Home Energy IEA: “Brazil’s energy sector one of the least carbon-intensive in the world”

IEA: “Brazil’s energy sector one of the least carbon-intensive in the world”


IEA: “Brazil’s energy sector one of the least carbon-intensive in the world”

Brazil’s energy policy choices and achievements measure up well against some of the world’s most urgent energy challenges. A concerted policy effort has meant that access to electricity is now almost universal across the country, said IEA (International Energy Agency) in a recent press release.  On 31 October 2017 Brazil activated Association status with the Agency.

Almost 45% of Brazilian primary energy demand is met by renewable energy, making the country’s energy sector one of the least carbon-intensive in the world. Total primary energy demand has doubled in Brazil since 1990, led by strong growth in electricity consumption and in demand for transport fuels on the back of robust economic growth and a burgeoning middle class.

‘Large hydropower plants account for around 80% of domestic electricity generation, giving the electricity system a great deal of operational flexibility. Continued expansion of hydropower is increasingly constrained by the remoteness and environmental sensitivity of a large part of the remaining resource, although 20 GW of hydropower capacity is under construction in the Amazon region. Reliance on other sources for power generation is growing, notably natural gas, wind and bioenergy. A system of contract auctions provides a mechanism to bring forward investment in new generation and transmission capacity, as well as to diversify the power mix”.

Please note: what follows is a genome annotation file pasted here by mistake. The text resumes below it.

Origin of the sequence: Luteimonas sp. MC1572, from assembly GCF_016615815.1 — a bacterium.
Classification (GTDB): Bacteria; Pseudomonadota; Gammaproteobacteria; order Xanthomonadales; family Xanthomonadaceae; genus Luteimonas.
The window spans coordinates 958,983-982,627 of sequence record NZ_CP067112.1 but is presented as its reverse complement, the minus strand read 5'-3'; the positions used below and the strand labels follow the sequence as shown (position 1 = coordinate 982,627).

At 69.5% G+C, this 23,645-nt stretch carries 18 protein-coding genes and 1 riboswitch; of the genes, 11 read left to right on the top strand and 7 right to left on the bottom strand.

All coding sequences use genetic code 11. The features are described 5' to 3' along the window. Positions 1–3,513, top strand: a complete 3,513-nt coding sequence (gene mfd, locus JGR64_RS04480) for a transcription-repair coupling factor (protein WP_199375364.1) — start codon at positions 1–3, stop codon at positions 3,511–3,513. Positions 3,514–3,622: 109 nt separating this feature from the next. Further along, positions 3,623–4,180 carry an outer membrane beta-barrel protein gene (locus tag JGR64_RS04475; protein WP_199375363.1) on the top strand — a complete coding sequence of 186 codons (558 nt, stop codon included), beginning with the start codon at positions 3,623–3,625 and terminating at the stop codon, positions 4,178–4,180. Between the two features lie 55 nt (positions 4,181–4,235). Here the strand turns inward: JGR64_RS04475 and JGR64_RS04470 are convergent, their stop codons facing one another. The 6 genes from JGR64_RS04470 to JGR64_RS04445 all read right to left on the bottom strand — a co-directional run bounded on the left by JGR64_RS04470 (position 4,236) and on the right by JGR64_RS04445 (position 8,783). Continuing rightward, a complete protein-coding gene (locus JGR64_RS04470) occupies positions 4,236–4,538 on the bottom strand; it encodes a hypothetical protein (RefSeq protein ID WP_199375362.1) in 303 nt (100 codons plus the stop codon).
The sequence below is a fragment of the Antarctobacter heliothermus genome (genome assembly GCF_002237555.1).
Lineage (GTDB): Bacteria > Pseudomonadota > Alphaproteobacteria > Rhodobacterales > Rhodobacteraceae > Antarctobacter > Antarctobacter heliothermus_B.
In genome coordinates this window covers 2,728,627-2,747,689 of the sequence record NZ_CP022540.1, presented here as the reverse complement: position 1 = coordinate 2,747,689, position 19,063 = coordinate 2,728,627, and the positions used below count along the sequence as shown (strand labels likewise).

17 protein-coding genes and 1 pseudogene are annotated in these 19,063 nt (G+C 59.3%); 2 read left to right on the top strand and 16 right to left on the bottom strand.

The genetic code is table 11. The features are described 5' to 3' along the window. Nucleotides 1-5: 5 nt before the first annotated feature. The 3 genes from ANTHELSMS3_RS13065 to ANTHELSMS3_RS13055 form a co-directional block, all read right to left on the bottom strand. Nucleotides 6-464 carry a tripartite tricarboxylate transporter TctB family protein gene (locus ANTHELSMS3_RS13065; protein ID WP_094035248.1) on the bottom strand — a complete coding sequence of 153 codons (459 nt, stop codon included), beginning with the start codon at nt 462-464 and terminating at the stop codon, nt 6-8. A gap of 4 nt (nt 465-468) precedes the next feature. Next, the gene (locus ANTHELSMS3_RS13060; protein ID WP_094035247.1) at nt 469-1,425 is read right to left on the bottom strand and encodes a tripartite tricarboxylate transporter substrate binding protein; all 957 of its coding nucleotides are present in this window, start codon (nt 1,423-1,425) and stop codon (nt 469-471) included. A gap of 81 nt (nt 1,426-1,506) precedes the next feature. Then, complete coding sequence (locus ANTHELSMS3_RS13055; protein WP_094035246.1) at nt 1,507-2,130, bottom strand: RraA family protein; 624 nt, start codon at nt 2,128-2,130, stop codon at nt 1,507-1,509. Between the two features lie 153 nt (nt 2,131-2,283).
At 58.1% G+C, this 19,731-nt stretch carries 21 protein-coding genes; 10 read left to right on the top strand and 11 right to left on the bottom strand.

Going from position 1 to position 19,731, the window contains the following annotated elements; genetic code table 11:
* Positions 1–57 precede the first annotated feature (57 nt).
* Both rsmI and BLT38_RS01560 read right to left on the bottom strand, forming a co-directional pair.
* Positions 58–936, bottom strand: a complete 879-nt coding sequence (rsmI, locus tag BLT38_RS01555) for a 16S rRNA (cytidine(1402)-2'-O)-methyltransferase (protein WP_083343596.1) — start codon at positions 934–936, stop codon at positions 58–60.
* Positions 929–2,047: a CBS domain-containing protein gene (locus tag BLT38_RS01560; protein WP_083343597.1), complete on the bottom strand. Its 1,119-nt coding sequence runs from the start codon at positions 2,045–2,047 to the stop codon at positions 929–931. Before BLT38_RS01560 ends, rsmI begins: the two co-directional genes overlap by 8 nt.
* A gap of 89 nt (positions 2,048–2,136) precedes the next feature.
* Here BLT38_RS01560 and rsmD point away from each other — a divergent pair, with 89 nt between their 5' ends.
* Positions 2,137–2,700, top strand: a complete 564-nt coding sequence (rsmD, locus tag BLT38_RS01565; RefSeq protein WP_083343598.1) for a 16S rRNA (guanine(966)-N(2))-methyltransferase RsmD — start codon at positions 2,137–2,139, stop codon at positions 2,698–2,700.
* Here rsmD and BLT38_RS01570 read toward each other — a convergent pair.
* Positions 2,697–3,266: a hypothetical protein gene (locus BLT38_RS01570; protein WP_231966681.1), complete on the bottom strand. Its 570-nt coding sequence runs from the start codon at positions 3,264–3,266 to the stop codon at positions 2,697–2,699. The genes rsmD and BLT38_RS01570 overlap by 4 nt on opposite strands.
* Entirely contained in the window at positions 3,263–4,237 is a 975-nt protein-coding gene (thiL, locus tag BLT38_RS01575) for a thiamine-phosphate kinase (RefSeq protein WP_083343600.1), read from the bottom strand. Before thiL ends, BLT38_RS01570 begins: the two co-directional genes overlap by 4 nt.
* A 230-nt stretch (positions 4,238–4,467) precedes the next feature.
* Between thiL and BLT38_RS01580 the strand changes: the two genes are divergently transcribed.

Large offshore oil and gas discoveries have confirmed Brazil’s status as one of the world’s foremost oil and gas provinces. The “pre-salt” discoveries also prompted a change in upstream regulation, granting Petrobras – the national oil company – a strengthened role in areas deemed strategic, said IEA,

“Production from the deepwater pre-salt fields in the Santos basin has gained considerable momentum in recent years, offsetting declining output from mature fields elsewhere. Thanks to such successful developments in deepwater production, Brazil is turning into a net oil exporter in 2017, and pre-salt growth will be essential to further export growth. According to IEA forecasts, net oil exports will pass the 1 million barrels/day mark by 2022”.